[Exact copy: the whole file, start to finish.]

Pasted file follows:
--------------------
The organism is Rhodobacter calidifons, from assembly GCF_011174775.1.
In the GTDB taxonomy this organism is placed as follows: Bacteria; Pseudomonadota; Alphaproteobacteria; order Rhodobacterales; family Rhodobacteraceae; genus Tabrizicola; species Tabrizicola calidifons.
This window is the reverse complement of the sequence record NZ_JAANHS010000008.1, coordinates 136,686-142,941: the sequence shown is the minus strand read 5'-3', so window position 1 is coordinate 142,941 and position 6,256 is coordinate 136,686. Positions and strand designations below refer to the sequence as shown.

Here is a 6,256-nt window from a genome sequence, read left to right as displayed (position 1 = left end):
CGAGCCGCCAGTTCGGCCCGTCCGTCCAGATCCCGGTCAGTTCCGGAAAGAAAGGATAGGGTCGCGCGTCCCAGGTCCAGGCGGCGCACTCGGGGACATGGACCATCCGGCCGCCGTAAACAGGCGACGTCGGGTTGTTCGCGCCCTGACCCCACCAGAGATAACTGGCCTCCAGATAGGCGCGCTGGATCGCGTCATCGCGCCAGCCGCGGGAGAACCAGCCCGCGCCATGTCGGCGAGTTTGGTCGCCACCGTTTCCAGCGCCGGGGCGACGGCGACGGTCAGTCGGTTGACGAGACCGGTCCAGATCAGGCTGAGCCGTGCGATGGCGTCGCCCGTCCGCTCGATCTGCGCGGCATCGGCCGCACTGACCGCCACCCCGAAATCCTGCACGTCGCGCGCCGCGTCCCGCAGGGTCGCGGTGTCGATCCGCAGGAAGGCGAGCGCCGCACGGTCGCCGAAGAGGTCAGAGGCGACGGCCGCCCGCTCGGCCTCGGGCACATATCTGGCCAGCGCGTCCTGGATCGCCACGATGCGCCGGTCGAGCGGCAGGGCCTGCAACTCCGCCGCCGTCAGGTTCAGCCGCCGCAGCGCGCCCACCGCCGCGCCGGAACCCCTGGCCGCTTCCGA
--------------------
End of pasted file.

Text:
The organism is Rhodobacter calidifons, from assembly GCF_011174775.1.
In the GTDB taxonomy this organism is placed as follows: Bacteria; Pseudomonadota; Alphaproteobacteria; order Rhodobacterales; family Rhodobacteraceae; genus Tabrizicola; species Tabrizicola calidifons.
This window is the reverse complement of the sequence record NZ_JAANHS010000008.1, coordinates 136,686-142,941: the sequence shown is the minus strand read 5'-3', so window position 1 is coordinate 142,941 and position 6,256 is coordinate 136,686. Positions and strand designations below refer to the sequence as shown.

Here is a 6,256-nt window from a genome sequence, read left to right as displayed (position 1 = left end):
CGAGCCGCCAGTTCGGCCCGTCCGTCCAGATCCCGGTCAGTTCCGGAAAGAAAGGATAGGGTCGCGCGTCCCAGGTCCAGGCGGCGCACTCGGGGACATGGACCATCCGGCCGCCGTAAACAGGCGACGTCGGGTTGTTCGCGCCCTGACCCCACCAGAGATAACTGGCCTCCAGATAGGCGCGCTGGATCGCGTCATCGCGCCAGCCGCGGGAGAACCAGCCCGCGCCATGTCGGCGAGTTTGGTCGCCACCGTTTCCAGCGCCGGGGCGACGGCGACGGTCAGTCGGTTGACGAGACCGGTCCAGATCAGGCTGAGCCGTGCGATGGCGTCGCCCGTCCGCTCGATCTGCGCGGCATCGGCCGCACTGACCGCCACCCCGAAATCCTGCACGTCGCGCGCCGCGTCCCGCAGGGTCGCGGTGTCGATCCGCAGGAAGGCGAGCGCCGCACGGTCGCCGAAGAGGTCAGAGGCGACGGCCGCCCGCTCGGCCTCGGGCACATATCTGGCCAGCGCGTCCTGGATCGCCACGATGCGCCGGTCGAGCGGCAGGGCCTGCAACTCCGCCGCCGTCAGGTTCAGCCGCCGCAGCGCGCCCACCGCCGCGCCGGAACCCCTGGCCGCTTCCGA